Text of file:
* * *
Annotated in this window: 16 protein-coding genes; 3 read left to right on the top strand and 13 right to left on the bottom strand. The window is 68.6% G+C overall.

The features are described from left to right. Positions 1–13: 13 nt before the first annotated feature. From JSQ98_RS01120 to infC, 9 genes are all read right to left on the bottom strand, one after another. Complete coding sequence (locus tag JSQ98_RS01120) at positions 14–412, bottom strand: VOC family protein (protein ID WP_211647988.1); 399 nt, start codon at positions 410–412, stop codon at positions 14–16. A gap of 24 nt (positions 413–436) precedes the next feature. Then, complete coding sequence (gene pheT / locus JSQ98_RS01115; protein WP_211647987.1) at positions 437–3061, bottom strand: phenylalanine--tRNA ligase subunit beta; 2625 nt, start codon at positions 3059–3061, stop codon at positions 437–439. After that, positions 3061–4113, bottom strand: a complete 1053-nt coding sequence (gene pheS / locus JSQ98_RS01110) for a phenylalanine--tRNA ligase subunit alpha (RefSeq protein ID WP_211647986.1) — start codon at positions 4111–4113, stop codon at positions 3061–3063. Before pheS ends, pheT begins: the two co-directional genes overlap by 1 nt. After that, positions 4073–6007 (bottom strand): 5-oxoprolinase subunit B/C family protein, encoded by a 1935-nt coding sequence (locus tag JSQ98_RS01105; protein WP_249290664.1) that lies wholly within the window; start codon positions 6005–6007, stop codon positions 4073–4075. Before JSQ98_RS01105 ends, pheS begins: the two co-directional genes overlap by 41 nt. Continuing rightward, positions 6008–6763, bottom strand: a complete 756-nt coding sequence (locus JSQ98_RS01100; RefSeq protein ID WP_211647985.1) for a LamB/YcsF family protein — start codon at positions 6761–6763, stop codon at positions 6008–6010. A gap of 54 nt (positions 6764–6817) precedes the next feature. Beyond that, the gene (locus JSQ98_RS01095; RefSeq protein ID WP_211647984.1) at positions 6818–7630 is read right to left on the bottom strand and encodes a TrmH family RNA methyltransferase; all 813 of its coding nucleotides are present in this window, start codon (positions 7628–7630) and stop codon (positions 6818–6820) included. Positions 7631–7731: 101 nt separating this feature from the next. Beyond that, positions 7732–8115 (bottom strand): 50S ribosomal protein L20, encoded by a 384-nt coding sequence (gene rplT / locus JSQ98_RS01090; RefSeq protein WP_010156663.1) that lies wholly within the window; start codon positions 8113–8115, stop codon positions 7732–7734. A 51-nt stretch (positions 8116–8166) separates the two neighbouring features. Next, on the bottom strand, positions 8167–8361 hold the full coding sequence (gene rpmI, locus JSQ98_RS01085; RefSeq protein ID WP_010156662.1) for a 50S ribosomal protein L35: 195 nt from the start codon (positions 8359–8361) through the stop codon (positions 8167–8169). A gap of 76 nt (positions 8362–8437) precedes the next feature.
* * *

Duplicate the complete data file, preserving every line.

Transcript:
Annotated in this window: 16 protein-coding genes; 3 read left to right on the top strand and 13 right to left on the bottom strand. The window is 68.6% G+C overall.

The features are described from left to right. Positions 1–13: 13 nt before the first annotated feature. From JSQ98_RS01120 to infC, 9 genes are all read right to left on the bottom strand, one after another. Complete coding sequence (locus tag JSQ98_RS01120) at positions 14–412, bottom strand: VOC family protein (protein ID WP_211647988.1); 399 nt, start codon at positions 410–412, stop codon at positions 14–16. A gap of 24 nt (positions 413–436) precedes the next feature. Then, complete coding sequence (gene pheT / locus JSQ98_RS01115; protein WP_211647987.1) at positions 437–3061, bottom strand: phenylalanine--tRNA ligase subunit beta; 2625 nt, start codon at positions 3059–3061, stop codon at positions 437–439. After that, positions 3061–4113, bottom strand: a complete 1053-nt coding sequence (gene pheS / locus JSQ98_RS01110) for a phenylalanine--tRNA ligase subunit alpha (RefSeq protein ID WP_211647986.1) — start codon at positions 4111–4113, stop codon at positions 3061–3063. Before pheS ends, pheT begins: the two co-directional genes overlap by 1 nt. After that, positions 4073–6007 (bottom strand): 5-oxoprolinase subunit B/C family protein, encoded by a 1935-nt coding sequence (locus tag JSQ98_RS01105; protein WP_249290664.1) that lies wholly within the window; start codon positions 6005–6007, stop codon positions 4073–4075. Before JSQ98_RS01105 ends, pheS begins: the two co-directional genes overlap by 41 nt. Continuing rightward, positions 6008–6763, bottom strand: a complete 756-nt coding sequence (locus JSQ98_RS01100; RefSeq protein ID WP_211647985.1) for a LamB/YcsF family protein — start codon at positions 6761–6763, stop codon at positions 6008–6010. A gap of 54 nt (positions 6764–6817) precedes the next feature. Beyond that, the gene (locus JSQ98_RS01095; RefSeq protein ID WP_211647984.1) at positions 6818–7630 is read right to left on the bottom strand and encodes a TrmH family RNA methyltransferase; all 813 of its coding nucleotides are present in this window, start codon (positions 7628–7630) and stop codon (positions 6818–6820) included. Positions 7631–7731: 101 nt separating this feature from the next. Beyond that, positions 7732–8115 (bottom strand): 50S ribosomal protein L20, encoded by a 384-nt coding sequence (gene rplT / locus JSQ98_RS01090; RefSeq protein WP_010156663.1) that lies wholly within the window; start codon positions 8113–8115, stop codon positions 7732–7734. A 51-nt stretch (positions 8116–8166) separates the two neighbouring features. Next, on the bottom strand, positions 8167–8361 hold the full coding sequence (gene rpmI, locus JSQ98_RS01085; RefSeq protein ID WP_010156662.1) for a 50S ribosomal protein L35: 195 nt from the start codon (positions 8359–8361) through the stop codon (positions 8167–8169). A gap of 76 nt (positions 8362–8437) precedes the next feature.